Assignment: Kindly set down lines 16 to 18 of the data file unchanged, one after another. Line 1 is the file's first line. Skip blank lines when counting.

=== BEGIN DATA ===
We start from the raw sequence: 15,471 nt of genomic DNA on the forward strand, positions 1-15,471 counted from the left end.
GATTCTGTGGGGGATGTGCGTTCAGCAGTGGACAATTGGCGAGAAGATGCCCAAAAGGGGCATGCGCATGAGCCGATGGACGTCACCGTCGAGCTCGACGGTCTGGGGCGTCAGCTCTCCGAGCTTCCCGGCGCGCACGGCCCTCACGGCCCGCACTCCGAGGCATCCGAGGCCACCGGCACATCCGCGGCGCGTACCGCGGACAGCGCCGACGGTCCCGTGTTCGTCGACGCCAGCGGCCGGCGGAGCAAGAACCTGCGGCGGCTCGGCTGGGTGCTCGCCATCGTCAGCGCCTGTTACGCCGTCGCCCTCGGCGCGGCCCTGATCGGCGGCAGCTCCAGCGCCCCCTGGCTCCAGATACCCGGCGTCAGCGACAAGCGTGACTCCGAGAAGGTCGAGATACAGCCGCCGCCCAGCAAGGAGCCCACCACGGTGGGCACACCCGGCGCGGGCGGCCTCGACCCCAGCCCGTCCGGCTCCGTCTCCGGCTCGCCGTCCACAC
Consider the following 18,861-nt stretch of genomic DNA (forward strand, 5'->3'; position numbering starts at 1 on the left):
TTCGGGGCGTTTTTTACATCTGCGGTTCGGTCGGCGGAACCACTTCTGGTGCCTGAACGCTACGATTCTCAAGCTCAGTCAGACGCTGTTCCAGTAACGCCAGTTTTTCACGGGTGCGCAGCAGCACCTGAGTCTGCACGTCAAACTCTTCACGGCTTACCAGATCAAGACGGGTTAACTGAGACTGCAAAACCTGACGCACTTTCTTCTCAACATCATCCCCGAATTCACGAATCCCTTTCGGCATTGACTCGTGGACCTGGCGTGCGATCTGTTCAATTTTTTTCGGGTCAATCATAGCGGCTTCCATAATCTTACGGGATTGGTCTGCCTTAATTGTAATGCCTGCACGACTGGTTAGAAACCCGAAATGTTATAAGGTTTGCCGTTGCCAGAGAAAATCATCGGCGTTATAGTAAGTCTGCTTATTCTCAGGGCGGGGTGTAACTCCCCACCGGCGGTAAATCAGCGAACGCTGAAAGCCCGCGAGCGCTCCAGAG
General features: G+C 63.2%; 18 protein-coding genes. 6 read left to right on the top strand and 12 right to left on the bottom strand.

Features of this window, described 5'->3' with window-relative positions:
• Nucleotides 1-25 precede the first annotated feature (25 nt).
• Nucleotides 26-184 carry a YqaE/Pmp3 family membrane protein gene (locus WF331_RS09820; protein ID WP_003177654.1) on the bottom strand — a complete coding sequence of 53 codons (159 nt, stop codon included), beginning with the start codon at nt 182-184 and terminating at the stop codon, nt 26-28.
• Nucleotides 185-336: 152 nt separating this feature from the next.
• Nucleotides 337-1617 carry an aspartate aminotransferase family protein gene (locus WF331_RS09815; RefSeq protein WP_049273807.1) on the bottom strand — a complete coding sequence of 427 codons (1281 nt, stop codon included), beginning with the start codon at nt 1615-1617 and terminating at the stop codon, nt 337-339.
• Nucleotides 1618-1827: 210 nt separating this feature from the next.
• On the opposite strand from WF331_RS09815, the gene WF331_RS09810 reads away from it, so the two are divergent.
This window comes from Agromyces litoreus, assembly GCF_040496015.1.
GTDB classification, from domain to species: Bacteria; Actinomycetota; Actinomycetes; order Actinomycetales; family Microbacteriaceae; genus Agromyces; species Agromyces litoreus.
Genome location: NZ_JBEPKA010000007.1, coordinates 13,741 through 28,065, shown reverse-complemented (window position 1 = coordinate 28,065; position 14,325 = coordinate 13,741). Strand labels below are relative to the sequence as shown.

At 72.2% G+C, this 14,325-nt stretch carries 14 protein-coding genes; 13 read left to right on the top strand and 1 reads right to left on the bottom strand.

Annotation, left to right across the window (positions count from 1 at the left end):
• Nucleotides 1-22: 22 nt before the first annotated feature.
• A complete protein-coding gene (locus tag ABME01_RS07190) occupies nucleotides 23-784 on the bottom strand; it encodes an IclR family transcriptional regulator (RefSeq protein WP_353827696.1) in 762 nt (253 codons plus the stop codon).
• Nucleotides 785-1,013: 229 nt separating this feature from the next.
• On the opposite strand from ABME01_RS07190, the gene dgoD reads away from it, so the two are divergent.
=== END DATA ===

At 72.2% G+C, this 14,325-nt stretch carries 14 protein-coding genes; 13 read left to right on the top strand and 1 reads right to left on the bottom strand.

Annotation, left to right across the window (positions count from 1 at the left end):
• Nucleotides 1-22: 22 nt before the first annotated feature.